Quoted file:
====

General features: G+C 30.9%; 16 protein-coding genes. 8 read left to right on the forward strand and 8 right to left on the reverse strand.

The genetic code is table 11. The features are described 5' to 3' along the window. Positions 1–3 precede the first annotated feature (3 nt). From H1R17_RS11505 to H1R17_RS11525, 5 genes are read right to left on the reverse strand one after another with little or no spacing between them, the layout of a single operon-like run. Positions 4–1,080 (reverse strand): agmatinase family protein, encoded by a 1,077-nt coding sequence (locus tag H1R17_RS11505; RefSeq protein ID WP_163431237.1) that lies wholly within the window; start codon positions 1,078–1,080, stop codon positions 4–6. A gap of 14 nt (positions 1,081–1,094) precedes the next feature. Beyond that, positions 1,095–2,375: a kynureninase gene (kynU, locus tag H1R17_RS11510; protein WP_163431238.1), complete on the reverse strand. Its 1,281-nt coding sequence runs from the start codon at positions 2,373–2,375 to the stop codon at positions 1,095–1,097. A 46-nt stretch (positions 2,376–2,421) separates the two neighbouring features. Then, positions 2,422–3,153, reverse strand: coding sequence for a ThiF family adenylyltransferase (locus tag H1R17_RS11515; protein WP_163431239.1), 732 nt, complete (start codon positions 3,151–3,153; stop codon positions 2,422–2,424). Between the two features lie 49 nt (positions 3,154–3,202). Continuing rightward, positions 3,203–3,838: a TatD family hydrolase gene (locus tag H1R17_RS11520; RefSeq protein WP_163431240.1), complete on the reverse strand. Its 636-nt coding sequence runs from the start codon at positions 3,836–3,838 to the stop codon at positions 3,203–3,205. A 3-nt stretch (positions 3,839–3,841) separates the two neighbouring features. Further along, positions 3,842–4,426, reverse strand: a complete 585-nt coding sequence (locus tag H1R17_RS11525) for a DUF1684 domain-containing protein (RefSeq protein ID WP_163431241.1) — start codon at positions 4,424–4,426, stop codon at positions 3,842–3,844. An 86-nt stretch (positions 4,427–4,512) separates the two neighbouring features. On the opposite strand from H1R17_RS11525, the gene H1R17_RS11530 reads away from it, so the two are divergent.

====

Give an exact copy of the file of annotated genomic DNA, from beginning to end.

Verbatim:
General features: G+C 30.9%; 16 protein-coding genes. 8 read left to right on the forward strand and 8 right to left on the reverse strand.

The genetic code is table 11. The features are described 5' to 3' along the window. Positions 1–3 precede the first annotated feature (3 nt). From H1R17_RS11505 to H1R17_RS11525, 5 genes are read right to left on the reverse strand one after another with little or no spacing between them, the layout of a single operon-like run. Positions 4–1,080 (reverse strand): agmatinase family protein, encoded by a 1,077-nt coding sequence (locus tag H1R17_RS11505; RefSeq protein ID WP_163431237.1) that lies wholly within the window; start codon positions 1,078–1,080, stop codon positions 4–6. A gap of 14 nt (positions 1,081–1,094) precedes the next feature. Beyond that, positions 1,095–2,375: a kynureninase gene (kynU, locus tag H1R17_RS11510; protein WP_163431238.1), complete on the reverse strand. Its 1,281-nt coding sequence runs from the start codon at positions 2,373–2,375 to the stop codon at positions 1,095–1,097. A 46-nt stretch (positions 2,376–2,421) separates the two neighbouring features. Then, positions 2,422–3,153, reverse strand: coding sequence for a ThiF family adenylyltransferase (locus tag H1R17_RS11515; protein WP_163431239.1), 732 nt, complete (start codon positions 3,151–3,153; stop codon positions 2,422–2,424). Between the two features lie 49 nt (positions 3,154–3,202). Continuing rightward, positions 3,203–3,838: a TatD family hydrolase gene (locus tag H1R17_RS11520; RefSeq protein WP_163431240.1), complete on the reverse strand. Its 636-nt coding sequence runs from the start codon at positions 3,836–3,838 to the stop codon at positions 3,203–3,205. A 3-nt stretch (positions 3,839–3,841) separates the two neighbouring features. Further along, positions 3,842–4,426, reverse strand: a complete 585-nt coding sequence (locus tag H1R17_RS11525) for a DUF1684 domain-containing protein (RefSeq protein ID WP_163431241.1) — start codon at positions 4,424–4,426, stop codon at positions 3,842–3,844. An 86-nt stretch (positions 4,427–4,512) separates the two neighbouring features. On the opposite strand from H1R17_RS11525, the gene H1R17_RS11530 reads away from it, so the two are divergent.